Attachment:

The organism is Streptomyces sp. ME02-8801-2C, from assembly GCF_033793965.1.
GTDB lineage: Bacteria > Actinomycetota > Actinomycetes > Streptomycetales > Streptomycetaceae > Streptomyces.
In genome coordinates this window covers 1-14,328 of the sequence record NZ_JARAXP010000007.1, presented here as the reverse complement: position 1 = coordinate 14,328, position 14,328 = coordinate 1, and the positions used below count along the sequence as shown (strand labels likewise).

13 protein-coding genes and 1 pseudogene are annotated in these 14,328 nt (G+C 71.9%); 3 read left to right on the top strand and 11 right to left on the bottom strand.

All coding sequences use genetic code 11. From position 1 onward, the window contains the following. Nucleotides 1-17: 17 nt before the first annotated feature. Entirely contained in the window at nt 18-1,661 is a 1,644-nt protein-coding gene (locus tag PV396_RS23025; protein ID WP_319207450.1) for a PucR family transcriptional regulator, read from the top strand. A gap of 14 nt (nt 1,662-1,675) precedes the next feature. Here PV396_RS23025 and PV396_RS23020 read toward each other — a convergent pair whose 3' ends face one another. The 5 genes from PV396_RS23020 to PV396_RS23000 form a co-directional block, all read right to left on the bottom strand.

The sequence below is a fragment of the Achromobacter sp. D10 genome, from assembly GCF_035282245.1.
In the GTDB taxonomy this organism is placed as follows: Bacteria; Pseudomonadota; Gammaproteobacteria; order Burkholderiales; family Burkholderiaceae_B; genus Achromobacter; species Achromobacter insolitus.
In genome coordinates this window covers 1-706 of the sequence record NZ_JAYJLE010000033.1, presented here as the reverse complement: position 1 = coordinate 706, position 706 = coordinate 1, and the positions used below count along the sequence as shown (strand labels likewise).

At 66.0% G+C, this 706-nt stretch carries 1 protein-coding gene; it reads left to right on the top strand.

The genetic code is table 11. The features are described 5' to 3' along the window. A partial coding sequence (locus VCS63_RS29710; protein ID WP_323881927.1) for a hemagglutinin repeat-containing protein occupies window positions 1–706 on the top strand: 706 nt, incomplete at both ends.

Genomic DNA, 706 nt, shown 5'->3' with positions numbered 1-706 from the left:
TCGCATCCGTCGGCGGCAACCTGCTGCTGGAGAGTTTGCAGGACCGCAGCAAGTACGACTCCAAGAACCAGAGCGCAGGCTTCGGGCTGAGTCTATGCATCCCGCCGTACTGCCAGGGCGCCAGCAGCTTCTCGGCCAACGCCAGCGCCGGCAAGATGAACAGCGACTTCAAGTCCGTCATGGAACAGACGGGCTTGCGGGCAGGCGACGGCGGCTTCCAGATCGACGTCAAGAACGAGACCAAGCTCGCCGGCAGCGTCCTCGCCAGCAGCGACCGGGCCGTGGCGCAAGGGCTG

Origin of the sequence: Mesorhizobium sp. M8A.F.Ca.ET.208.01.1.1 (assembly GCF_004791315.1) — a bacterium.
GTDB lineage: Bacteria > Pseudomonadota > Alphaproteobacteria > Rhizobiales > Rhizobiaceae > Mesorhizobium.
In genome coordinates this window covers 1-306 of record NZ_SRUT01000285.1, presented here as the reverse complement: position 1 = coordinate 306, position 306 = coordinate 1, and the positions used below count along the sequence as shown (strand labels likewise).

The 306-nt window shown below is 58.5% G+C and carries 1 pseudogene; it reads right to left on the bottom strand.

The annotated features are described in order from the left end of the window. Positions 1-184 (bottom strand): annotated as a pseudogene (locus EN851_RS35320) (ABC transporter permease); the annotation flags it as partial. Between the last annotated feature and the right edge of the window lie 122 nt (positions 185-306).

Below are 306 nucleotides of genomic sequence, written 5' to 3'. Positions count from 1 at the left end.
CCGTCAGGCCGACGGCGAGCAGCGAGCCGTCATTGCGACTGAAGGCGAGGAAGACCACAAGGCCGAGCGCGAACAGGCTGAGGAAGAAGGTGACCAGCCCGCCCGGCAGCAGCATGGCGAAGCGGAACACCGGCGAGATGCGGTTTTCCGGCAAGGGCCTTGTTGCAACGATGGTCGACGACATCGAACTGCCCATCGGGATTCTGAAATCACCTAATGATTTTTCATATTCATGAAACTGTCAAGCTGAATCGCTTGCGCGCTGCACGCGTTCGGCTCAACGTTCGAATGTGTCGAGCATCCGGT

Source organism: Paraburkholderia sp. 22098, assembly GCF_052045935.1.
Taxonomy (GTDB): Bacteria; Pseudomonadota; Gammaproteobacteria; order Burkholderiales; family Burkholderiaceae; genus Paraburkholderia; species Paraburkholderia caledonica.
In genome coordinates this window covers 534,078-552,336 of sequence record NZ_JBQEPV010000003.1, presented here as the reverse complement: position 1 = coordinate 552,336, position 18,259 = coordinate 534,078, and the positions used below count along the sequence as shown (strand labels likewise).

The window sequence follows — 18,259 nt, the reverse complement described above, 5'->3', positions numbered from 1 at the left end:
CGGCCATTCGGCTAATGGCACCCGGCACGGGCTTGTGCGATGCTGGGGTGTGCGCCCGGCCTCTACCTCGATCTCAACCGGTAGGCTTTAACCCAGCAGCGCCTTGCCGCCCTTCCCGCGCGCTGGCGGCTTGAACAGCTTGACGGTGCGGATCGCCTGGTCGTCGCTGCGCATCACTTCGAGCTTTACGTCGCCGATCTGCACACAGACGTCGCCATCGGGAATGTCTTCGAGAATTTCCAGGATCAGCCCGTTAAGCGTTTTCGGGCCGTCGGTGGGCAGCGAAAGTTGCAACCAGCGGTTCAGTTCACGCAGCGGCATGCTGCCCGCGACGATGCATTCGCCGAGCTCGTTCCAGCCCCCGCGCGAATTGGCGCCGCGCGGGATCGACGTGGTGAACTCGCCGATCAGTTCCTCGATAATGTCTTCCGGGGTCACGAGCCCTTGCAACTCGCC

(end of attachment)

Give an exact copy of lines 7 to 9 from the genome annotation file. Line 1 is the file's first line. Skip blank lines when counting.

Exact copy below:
In the GTDB taxonomy this organism is placed as follows: Bacteria; Pseudomonadota; Gammaproteobacteria; order Burkholderiales; family Burkholderiaceae_B; genus Achromobacter; species Achromobacter insolitus.
In genome coordinates this window covers 1-706 of the sequence record NZ_JAYJLE010000033.1, presented here as the reverse complement: position 1 = coordinate 706, position 706 = coordinate 1, and the positions used below count along the sequence as shown (strand labels likewise).

At 66.0% G+C, this 706-nt stretch carries 1 protein-coding gene; it reads left to right on the top strand.